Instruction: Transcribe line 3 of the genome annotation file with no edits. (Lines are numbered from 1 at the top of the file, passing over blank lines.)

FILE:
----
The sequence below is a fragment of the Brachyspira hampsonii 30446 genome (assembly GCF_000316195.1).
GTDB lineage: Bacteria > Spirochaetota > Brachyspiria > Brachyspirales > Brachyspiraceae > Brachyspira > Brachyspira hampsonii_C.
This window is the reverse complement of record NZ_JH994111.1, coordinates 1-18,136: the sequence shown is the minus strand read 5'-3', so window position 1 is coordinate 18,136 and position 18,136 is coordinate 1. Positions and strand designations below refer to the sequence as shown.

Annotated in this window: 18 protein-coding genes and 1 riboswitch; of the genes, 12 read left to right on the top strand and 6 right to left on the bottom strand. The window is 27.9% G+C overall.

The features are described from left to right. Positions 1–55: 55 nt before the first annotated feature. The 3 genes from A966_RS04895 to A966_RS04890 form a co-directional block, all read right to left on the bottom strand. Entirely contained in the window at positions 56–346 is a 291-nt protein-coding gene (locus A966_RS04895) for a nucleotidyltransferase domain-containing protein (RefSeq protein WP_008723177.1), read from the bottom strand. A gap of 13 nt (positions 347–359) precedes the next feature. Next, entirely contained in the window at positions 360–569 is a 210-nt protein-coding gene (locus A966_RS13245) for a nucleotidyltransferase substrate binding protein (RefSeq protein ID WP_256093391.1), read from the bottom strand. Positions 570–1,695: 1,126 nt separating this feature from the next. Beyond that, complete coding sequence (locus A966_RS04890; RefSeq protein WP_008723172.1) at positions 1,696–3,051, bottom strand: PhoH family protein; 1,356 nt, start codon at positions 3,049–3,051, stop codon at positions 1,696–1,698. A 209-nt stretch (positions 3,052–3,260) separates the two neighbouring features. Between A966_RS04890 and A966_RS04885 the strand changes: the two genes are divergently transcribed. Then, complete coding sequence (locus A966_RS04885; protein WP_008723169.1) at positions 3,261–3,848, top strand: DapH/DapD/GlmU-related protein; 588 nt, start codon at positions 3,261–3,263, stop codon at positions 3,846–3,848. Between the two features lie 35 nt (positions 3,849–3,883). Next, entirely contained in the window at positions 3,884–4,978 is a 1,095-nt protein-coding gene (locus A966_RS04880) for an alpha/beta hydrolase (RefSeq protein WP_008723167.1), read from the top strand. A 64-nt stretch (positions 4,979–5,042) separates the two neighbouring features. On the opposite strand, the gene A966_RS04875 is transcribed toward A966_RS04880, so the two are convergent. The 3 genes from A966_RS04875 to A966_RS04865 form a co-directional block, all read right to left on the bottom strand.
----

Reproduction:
This window is the reverse complement of record NZ_JH994111.1, coordinates 1-18,136: the sequence shown is the minus strand read 5'-3', so window position 1 is coordinate 18,136 and position 18,136 is coordinate 1. Positions and strand designations below refer to the sequence as shown.